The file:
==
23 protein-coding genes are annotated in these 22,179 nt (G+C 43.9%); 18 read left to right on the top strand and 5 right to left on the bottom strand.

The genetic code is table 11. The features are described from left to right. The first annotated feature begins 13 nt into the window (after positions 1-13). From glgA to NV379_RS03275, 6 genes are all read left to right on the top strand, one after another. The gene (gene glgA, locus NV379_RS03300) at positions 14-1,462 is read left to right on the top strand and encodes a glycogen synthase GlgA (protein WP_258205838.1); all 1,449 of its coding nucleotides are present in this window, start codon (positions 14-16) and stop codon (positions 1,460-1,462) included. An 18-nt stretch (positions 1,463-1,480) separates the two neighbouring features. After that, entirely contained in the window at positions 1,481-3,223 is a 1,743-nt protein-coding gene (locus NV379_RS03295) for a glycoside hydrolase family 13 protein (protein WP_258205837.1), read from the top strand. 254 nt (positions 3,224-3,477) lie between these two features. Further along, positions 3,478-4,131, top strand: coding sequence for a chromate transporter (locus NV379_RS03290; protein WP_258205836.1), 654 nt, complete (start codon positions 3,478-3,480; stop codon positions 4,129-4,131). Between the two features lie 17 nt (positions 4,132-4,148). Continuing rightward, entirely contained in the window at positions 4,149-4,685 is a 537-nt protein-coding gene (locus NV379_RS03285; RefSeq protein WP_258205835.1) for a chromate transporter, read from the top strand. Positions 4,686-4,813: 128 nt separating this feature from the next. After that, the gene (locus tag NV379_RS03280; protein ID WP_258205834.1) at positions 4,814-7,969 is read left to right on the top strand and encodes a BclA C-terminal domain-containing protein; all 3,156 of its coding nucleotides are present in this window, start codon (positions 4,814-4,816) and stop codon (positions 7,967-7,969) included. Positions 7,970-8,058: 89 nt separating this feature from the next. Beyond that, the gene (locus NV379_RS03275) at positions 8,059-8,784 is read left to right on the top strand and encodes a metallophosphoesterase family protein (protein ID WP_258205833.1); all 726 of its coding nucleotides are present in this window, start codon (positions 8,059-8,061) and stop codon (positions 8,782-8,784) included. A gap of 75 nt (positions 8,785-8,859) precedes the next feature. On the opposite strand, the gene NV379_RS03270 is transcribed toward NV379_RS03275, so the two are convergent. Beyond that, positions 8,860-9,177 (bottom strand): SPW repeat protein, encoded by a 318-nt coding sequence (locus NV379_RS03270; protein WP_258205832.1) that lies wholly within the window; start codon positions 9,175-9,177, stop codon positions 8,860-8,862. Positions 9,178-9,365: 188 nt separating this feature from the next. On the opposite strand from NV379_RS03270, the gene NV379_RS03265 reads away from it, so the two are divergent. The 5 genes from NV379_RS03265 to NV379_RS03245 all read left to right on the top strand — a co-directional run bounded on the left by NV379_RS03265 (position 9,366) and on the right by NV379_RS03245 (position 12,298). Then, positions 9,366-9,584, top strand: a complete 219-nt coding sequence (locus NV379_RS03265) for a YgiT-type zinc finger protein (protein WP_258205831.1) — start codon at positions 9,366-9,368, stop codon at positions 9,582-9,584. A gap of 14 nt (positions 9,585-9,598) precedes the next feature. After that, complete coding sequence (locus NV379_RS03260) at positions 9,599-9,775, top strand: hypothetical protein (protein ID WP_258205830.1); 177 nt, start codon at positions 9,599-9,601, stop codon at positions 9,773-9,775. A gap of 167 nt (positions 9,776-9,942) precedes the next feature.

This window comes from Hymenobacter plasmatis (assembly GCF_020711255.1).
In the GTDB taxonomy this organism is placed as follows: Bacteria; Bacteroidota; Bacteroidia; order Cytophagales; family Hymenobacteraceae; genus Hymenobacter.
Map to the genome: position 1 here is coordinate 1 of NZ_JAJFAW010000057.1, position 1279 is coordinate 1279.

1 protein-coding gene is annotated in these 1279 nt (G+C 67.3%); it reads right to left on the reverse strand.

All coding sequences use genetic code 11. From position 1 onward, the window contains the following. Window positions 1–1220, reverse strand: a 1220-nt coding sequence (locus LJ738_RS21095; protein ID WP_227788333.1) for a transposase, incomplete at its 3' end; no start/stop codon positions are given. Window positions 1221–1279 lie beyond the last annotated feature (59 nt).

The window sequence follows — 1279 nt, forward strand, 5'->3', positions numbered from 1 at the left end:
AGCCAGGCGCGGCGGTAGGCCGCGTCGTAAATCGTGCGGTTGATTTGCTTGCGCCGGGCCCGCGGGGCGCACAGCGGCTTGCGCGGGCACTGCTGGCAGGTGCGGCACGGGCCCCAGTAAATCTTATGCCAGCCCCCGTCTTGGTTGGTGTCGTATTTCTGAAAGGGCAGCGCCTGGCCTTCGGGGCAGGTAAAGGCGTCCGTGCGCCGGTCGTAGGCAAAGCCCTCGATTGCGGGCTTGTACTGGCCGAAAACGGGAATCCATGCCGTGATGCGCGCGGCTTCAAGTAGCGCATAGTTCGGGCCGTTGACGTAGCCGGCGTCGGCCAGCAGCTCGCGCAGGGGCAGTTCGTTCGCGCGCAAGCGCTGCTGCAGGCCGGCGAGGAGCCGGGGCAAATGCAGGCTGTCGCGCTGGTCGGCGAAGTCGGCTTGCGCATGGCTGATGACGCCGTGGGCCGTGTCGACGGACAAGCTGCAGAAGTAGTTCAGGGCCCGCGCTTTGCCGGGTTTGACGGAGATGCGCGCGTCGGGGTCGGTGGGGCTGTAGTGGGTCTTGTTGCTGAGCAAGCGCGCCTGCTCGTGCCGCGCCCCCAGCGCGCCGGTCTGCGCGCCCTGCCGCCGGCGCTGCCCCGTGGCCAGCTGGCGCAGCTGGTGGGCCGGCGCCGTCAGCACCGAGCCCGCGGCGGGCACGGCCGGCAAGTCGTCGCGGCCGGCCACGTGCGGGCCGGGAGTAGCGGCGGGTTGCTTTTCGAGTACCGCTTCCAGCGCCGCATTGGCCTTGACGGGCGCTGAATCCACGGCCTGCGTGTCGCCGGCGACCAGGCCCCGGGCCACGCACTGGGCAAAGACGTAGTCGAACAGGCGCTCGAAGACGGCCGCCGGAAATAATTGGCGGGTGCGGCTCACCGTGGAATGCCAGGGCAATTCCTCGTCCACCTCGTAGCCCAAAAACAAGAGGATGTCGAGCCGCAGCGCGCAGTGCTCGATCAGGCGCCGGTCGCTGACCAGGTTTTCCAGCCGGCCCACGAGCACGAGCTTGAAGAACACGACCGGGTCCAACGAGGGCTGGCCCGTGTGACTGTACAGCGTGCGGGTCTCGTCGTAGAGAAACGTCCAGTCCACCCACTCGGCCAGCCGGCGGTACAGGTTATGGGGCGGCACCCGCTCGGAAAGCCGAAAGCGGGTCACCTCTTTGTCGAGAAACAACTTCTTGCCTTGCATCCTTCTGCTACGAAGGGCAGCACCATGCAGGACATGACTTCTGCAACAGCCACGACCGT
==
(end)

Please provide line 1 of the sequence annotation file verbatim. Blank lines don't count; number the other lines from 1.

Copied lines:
23 protein-coding genes are annotated in these 22,179 nt (G+C 43.9%); 18 read left to right on the top strand and 5 right to left on the bottom strand.